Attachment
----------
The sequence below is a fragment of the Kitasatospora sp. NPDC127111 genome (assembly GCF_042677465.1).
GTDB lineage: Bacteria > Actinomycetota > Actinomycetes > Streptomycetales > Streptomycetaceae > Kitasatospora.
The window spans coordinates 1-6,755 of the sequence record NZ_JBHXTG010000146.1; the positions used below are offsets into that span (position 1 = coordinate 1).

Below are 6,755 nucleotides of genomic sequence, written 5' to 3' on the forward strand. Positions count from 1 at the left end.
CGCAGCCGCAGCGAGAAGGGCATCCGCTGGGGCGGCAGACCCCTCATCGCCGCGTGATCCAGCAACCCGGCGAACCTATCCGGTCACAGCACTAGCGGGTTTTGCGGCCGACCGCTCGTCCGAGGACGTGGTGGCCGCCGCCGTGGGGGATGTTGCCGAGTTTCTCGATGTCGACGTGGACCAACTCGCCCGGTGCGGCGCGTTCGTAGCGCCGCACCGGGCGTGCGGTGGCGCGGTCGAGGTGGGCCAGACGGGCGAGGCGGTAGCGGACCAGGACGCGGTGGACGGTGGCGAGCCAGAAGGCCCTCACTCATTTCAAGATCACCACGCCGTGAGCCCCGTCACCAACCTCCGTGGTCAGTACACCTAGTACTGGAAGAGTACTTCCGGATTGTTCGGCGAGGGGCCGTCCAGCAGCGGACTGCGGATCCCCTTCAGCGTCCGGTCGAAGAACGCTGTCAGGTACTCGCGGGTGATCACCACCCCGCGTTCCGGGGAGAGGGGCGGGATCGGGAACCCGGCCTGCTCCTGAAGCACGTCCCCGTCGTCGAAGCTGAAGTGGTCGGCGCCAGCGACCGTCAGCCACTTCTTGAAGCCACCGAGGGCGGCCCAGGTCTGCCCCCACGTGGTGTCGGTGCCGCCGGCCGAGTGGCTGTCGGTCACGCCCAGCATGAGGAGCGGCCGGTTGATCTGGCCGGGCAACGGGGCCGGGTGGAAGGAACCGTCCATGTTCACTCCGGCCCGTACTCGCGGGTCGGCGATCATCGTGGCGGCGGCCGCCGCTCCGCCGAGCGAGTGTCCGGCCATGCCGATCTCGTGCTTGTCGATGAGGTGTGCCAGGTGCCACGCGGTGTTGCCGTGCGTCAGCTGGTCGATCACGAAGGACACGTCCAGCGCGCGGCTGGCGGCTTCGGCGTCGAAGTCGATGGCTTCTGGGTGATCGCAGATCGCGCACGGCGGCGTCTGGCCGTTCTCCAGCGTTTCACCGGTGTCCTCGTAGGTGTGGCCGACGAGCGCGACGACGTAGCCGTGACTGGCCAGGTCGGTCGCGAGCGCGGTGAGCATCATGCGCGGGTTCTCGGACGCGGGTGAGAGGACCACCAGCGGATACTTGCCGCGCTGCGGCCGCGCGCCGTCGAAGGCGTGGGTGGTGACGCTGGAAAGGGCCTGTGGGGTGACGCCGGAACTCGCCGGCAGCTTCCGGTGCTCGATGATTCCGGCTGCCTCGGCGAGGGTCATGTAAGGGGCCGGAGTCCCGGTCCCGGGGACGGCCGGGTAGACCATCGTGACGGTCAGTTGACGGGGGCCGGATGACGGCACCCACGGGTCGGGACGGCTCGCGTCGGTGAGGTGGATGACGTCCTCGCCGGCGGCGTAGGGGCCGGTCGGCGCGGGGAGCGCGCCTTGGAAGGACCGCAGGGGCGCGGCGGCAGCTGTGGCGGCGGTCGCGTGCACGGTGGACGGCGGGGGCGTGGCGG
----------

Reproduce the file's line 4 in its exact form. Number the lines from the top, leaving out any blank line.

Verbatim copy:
Below are 6,755 nucleotides of genomic sequence, written 5' to 3' on the forward strand. Positions count from 1 at the left end.